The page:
#055 Mindfulness Is the Way to Go! Use the Body to Condition the Mind

Associate Professor YUKAWA Shintaro, Faculty of Human Sciences

Past failures and anxiety about the future. We all worry about these things even though there is nothing we can do about them. The way out of that is to concentrate on "the now, this moment," and "mindfulness" is a way to achieve this. This methodology, an extension of meditation and zazen, is used in psychotherapy and business and is not a type of unscientific mental training.

We spend a surprising amount of time zoned out, like when we are on a train or sitting and watching television. But even during that time, our minds involuntarily wander through time and space; we recall the past and imagine the future. We may think we are relaxed, but this is an unexpected source of stress. By thinking about something unpleasant which happened the day before, or about an exam the next day, we place a burden on our minds. These thoughts, over which we have no control, can burden a person with unnecessary stress.

These mind wanderings seem to be one of the brain's intrinsic habits, but there is a need to do something about them if they become a source of stress. The best thing would be to have the mind concentrate on the present and not stray into the past and the future. The idea is to stop making value judgements like good or bad, enjoyable or unpleasant, and divert one's attention to what is happening in the here and now. The ability to achieve this freely is known as "mindfulness." Prof. Yukawa researches this methodology and practices it himself.

However, it is by no means easy to concentrate solely on the present. Mindfulness is an acquired skill, the key to which is breathing. One can concentrate on one's awareness of the body at a given moment through intentional, slow abdominal breathing. The unnatural poses and slow movements of yoga and tai chi are also devices for heightening consciousness of the body. However, no matter how much one tries, the mind eventually starts to drift. Rather than trying to prevent your mind from wandering, the key is to shift it back to the present as soon as you notice it beginning to wander. Eventually, when you master these techniques you will be able to divert your consciousness to your entire body.

Prof. Yukawa's original field of research was violence and the emotion of anger. One way to control anger and other forms is known as expressive writing therapy. According to this methodology, describing one's feelings in writing during an episode of emotional turmoil can help one to sort through and accept how one feels, and it is an effective way to deal with specific events. But it is not enough in itself because an approach which helps a person to alter his/her overall outlook is required, and it is while thinking about this that Prof. Yukawa came across mindfulness, in which emotions are controlled by the body and not through words. When one notices a change in the body, this change is then linked to an awareness of emotion and cognition. When one hones one's ability to notice these changes, one is able to notice more subtle emotional ups and downs in addition to outbursts of anger.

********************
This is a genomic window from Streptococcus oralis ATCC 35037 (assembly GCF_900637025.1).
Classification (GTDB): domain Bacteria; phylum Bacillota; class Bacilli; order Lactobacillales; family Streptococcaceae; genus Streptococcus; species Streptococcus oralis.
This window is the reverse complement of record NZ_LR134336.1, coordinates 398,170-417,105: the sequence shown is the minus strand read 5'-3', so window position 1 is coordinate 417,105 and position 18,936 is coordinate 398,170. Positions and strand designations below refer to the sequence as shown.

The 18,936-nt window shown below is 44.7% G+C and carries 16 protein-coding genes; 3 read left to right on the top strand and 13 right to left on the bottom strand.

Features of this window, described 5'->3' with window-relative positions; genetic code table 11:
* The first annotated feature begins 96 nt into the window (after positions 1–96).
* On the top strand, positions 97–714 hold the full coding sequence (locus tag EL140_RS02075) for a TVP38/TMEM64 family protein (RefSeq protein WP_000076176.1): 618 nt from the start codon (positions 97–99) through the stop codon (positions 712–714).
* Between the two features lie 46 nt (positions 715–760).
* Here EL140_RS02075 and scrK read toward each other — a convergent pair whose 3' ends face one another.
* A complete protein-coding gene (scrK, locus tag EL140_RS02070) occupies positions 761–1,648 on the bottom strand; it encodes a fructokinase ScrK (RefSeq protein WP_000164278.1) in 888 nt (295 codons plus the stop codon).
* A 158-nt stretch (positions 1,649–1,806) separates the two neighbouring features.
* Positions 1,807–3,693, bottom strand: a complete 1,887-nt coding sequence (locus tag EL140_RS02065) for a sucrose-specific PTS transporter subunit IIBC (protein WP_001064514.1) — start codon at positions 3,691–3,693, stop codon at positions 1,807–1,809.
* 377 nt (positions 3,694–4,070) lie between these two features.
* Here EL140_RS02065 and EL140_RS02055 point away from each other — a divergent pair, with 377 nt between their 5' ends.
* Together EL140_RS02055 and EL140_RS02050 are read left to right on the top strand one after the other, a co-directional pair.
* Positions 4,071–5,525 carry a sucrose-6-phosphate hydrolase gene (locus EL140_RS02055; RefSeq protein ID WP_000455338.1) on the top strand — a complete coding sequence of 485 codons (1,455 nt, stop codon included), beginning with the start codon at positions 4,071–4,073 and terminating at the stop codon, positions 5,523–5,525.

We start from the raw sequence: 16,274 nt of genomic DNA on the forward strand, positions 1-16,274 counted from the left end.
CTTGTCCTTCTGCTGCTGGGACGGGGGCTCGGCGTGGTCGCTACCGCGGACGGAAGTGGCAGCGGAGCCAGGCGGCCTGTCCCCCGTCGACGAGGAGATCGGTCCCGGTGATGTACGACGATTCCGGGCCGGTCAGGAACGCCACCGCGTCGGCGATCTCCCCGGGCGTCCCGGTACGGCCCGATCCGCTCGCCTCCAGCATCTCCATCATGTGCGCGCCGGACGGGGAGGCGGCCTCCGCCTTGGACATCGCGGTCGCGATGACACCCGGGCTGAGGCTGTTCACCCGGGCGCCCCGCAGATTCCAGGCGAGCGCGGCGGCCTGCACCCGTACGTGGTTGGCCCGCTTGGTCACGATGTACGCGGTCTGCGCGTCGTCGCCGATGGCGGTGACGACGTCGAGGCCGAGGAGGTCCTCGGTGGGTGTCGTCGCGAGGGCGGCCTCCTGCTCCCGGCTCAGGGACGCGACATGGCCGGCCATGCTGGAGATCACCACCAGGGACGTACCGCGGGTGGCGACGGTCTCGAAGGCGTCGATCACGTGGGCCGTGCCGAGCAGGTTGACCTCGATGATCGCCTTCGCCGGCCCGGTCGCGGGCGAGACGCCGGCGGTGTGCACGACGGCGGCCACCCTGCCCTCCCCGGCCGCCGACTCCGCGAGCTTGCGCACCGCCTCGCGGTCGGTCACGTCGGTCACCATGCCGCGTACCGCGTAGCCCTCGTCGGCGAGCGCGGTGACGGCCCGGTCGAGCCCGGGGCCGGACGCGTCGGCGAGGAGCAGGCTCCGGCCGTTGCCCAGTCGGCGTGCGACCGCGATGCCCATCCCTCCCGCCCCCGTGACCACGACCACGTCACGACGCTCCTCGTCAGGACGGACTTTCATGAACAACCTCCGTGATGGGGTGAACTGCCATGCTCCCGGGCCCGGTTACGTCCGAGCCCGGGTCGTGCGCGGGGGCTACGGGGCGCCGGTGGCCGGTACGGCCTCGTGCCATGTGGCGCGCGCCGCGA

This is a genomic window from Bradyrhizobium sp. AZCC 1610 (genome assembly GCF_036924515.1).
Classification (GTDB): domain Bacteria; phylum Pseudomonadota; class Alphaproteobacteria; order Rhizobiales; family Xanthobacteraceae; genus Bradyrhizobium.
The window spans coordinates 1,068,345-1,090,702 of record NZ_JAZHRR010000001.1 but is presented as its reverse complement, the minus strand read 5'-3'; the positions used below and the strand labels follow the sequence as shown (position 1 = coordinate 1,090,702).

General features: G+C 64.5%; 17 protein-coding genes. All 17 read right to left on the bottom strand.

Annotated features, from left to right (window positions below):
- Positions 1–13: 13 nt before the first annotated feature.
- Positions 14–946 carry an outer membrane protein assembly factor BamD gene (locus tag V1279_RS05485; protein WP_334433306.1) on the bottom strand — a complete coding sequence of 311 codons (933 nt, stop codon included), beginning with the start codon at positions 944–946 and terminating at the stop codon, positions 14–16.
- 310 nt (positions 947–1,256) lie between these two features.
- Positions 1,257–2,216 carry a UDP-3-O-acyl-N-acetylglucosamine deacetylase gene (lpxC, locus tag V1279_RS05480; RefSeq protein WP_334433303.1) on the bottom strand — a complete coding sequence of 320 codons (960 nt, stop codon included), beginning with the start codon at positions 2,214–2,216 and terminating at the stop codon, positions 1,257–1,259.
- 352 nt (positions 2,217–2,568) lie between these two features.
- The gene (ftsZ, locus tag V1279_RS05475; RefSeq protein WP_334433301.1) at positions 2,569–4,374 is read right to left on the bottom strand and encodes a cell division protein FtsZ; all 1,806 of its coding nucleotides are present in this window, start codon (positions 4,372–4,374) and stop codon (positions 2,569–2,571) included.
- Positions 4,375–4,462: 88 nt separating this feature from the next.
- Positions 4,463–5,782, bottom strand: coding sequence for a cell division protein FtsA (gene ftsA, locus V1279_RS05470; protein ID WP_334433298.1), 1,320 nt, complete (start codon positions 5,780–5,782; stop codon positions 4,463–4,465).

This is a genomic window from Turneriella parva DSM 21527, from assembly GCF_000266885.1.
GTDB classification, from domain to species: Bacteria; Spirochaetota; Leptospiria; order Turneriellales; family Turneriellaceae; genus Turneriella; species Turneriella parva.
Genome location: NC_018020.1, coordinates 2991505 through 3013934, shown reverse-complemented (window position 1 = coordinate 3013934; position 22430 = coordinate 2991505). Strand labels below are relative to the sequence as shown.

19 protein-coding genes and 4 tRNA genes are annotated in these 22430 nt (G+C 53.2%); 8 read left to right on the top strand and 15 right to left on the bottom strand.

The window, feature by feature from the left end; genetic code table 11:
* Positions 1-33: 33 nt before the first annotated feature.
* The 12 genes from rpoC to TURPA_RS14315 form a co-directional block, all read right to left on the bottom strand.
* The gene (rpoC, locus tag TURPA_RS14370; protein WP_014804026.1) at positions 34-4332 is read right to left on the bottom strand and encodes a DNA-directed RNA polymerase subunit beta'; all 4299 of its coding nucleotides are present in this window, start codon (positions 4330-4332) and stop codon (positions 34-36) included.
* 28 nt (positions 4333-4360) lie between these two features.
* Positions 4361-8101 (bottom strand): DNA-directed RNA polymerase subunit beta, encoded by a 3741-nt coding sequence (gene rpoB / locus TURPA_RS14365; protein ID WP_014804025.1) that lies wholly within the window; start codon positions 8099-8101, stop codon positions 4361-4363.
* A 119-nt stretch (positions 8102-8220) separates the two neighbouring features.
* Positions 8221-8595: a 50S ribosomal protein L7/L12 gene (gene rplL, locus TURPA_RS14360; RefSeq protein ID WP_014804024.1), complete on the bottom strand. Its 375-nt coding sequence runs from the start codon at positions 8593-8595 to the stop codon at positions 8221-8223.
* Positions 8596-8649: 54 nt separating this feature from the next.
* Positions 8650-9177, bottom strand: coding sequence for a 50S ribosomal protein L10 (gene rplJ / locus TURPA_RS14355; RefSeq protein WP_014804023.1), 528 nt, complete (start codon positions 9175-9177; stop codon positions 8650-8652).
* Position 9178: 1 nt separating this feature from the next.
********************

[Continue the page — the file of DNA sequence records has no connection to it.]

Prof. Yukawa has always been interested in the body. When he was an undergraduate student he took up pantomime acting, and began karate in graduate school. Both of these have much in common with mindfulness as they require you to pay attention to every corner of your body. Martial arts practice, which is also in effect mindfulness training, is an essential part of Prof. Yukawa's schedule every morning. He also runs a mindfulness meditation seminar at the University every Wednesday evening (which he refers to as "martial arts meditation").

As a student, he took an avid interest in pantomime acting

A prolific writer and translator of books and journal articles

Psychological mindfulness, or mindfulness-based stress reduction (MBSR), which is based on Buddhist meditation and zazen techniques, was established in the 1970s as a stress reduction methodology by Dr. Jon Kabat-Zinn. Mindfulness has been thoroughly researched thus far, and its effectiveness has been scientifically validated. Slow breathing heightens the functioning of parasympathetic nerves, and if this is adjusted intentionally it relaxes both the body and the mind. However, mindfulness in itself only gives a greater awareness of conditions and changes in oneself and cannot be expected to have a particularly positive effect on the body and mind. Nevertheless, because it does reduce stress and improve concentration, it enables us to lead a more healthy life and it improves our performance at work, which means that it has applications in psychotherapy and human resource development. However, perseverance is the most important thing?mindfulness must be practiced continuously for one to acquire the ability to observe one's consciousness. One does not try to control it, rather one must wait without expecting for one's consciousness to be effectively "managed". This means that one only actively observes the here and now and does not carry out a value judgment. First of all, let's start by breathing in deeply...

Article by Science Communicator at the Office of Public Relations

Celebrating the 151st 50th Anniversary of the University of Tsukuba
Celebrating the 151st 50th Anniversary of the University of Tsukuba